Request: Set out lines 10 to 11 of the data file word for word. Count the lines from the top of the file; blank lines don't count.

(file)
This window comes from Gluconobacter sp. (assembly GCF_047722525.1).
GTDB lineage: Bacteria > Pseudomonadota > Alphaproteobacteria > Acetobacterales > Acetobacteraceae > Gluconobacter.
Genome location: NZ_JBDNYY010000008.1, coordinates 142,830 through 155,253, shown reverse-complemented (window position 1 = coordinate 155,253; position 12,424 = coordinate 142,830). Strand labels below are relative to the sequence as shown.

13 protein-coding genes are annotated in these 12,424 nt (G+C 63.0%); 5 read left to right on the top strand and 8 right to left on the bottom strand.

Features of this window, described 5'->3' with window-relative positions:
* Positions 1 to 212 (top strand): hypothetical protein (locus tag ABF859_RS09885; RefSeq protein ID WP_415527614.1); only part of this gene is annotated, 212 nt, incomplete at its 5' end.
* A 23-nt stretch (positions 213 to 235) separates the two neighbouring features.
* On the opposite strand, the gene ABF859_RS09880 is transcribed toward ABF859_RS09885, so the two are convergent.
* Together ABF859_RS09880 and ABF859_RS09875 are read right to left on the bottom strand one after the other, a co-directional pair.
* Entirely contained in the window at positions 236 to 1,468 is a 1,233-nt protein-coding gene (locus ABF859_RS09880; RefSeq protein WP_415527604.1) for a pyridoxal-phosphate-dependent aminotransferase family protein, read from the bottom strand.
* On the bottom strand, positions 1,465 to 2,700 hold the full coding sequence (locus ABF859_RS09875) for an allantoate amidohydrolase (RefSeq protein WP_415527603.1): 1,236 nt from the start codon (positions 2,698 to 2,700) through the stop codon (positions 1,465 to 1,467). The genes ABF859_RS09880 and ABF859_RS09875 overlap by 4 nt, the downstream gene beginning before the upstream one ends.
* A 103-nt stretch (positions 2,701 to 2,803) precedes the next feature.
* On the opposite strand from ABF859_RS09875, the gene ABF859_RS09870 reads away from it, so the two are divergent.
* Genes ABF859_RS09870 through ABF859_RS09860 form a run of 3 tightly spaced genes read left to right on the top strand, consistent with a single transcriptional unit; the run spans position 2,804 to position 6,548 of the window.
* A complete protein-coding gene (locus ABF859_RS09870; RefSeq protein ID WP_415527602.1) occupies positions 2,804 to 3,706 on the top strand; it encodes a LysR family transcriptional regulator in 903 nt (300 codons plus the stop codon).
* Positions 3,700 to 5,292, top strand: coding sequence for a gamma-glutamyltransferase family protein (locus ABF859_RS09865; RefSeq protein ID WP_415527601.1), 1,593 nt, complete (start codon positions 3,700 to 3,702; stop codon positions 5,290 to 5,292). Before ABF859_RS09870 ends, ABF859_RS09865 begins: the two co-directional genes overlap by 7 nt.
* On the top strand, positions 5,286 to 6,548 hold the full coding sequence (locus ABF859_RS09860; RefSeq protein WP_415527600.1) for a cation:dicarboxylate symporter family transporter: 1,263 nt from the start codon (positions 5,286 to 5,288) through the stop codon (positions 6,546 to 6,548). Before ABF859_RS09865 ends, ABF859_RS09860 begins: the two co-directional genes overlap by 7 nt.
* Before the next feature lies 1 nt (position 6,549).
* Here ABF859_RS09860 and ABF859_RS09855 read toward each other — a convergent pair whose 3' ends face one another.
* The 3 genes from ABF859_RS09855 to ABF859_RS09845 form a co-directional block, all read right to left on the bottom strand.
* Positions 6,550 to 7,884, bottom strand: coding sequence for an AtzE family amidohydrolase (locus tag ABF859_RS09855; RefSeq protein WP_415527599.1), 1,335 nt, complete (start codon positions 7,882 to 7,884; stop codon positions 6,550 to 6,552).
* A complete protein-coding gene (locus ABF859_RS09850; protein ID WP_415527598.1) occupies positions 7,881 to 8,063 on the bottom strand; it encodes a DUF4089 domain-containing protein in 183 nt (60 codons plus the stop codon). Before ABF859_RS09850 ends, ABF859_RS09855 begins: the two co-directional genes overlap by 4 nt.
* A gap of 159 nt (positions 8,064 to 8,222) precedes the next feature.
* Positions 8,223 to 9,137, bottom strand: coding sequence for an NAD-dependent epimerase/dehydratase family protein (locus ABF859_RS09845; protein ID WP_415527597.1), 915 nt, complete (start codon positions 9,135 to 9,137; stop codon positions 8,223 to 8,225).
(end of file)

* Entirely contained in the window at positions 236 to 1,468 is a 1,233-nt protein-coding gene (locus ABF859_RS09880; RefSeq protein WP_415527604.1) for a pyridoxal-phosphate-dependent aminotransferase family protein, read from the bottom strand.
* On the bottom strand, positions 1,465 to 2,700 hold the full coding sequence (locus ABF859_RS09875) for an allantoate amidohydrolase (RefSeq protein WP_415527603.1): 1,236 nt from the start codon (positions 2,698 to 2,700) through the stop codon (positions 1,465 to 1,467). The genes ABF859_RS09880 and ABF859_RS09875 overlap by 4 nt, the downstream gene beginning before the upstream one ends.